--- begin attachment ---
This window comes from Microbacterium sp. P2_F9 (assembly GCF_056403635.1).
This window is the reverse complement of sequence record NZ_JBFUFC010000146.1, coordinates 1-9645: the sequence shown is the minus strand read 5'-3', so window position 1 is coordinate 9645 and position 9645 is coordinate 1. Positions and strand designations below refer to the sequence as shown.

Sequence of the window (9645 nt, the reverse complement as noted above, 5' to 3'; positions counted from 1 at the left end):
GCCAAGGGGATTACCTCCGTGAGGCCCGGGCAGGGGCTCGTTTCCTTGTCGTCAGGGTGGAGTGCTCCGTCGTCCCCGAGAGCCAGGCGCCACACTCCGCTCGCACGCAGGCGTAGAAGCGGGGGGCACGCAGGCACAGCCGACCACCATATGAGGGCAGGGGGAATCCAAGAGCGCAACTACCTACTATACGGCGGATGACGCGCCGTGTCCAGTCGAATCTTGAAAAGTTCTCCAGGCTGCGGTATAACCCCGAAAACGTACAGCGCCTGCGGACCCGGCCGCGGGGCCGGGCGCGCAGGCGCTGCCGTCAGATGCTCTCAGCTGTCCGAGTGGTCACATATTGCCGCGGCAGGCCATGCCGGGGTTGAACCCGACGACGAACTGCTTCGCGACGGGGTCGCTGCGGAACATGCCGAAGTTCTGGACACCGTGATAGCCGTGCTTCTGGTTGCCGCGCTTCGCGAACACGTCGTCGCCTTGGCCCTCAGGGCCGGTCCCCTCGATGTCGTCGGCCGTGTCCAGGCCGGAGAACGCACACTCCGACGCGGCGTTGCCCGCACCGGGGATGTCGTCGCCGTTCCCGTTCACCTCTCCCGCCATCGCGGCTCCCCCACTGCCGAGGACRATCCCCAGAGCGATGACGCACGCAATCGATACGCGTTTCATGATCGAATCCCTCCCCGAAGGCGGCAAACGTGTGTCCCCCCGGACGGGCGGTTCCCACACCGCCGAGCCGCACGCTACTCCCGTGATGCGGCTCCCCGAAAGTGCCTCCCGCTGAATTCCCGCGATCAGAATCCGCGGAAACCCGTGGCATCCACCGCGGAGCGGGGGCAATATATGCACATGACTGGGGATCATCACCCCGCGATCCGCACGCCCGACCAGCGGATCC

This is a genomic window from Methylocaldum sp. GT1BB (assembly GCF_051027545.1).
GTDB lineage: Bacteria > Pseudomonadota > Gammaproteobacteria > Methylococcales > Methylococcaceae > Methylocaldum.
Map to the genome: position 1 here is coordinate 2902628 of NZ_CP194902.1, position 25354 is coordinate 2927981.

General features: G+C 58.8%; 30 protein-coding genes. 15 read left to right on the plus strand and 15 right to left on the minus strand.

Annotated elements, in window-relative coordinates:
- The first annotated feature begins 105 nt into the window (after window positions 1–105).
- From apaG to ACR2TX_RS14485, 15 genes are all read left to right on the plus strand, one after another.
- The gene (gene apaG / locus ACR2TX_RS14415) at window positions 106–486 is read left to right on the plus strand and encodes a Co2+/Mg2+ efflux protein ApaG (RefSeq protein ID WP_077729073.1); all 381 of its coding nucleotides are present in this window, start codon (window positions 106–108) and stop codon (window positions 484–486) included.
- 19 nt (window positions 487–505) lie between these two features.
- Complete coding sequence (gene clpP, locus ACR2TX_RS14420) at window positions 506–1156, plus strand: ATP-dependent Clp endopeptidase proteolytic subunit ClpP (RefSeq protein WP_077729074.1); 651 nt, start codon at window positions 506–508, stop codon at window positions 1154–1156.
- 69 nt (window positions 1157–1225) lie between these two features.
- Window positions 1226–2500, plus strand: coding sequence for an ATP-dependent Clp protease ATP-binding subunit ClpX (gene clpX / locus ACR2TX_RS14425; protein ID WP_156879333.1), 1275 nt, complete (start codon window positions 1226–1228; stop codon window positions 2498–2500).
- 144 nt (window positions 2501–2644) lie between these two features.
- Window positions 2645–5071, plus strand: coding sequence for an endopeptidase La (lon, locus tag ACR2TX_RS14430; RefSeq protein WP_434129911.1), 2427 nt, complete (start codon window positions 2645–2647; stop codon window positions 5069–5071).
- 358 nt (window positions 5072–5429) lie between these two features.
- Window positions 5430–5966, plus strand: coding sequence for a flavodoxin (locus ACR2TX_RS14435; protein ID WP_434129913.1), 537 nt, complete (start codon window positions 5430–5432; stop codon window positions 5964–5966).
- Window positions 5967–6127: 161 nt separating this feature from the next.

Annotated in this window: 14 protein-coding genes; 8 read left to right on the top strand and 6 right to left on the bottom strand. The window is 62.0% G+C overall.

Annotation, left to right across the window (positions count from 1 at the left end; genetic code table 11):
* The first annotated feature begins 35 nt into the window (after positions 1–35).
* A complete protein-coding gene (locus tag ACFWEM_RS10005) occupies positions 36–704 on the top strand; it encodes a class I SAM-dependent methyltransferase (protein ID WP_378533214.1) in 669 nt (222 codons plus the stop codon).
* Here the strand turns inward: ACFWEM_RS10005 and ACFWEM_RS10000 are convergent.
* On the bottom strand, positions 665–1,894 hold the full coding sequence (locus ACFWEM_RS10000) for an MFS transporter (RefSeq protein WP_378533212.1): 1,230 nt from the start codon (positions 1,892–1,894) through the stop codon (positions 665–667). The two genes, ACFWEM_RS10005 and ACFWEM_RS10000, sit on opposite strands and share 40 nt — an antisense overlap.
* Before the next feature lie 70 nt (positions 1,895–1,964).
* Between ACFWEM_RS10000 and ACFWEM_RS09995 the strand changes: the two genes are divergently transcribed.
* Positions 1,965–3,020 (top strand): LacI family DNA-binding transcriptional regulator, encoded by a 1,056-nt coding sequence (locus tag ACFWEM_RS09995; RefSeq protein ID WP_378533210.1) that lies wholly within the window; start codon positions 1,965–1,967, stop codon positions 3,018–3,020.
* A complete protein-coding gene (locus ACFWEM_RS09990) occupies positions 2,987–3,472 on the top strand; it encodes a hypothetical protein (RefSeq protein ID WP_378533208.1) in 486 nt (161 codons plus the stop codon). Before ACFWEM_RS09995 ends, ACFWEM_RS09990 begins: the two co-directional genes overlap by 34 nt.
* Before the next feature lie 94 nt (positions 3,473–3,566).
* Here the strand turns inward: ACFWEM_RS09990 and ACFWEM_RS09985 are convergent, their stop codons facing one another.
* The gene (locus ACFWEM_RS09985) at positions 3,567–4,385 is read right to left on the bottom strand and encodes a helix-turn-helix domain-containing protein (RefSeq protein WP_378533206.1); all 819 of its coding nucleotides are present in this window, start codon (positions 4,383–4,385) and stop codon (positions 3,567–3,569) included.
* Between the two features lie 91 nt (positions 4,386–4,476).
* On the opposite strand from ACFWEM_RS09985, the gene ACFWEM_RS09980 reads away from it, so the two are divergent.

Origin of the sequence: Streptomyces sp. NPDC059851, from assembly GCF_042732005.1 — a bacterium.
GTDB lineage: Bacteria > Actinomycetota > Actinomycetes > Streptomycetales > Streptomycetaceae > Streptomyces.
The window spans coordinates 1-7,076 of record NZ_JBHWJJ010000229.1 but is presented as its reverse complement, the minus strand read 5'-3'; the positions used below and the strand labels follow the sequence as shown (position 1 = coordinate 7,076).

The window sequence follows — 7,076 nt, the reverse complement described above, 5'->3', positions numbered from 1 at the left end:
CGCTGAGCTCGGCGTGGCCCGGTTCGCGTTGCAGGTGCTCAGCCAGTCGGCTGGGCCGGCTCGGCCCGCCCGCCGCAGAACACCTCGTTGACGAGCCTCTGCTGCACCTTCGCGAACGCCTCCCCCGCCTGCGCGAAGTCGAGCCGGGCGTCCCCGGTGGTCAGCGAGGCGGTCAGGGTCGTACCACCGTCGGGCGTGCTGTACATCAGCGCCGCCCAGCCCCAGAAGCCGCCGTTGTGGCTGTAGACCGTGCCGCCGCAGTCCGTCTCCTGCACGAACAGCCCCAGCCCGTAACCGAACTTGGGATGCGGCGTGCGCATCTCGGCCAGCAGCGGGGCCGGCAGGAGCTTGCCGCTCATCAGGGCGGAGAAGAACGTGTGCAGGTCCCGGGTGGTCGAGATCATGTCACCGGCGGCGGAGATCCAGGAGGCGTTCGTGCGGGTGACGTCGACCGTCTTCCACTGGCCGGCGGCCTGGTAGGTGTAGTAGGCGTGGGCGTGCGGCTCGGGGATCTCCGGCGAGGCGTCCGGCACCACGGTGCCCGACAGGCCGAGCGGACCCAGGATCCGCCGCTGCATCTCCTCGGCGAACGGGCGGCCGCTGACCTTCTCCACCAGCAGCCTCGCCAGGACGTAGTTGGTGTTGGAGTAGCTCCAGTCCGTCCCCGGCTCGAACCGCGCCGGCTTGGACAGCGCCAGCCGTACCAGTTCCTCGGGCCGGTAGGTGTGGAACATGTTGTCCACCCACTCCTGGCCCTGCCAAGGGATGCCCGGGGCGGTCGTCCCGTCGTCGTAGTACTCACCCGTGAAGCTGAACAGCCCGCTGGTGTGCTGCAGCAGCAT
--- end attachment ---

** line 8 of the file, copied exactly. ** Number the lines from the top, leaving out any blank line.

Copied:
General features: G+C 58.8%; 30 protein-coding genes. 15 read left to right on the plus strand and 15 right to left on the minus strand.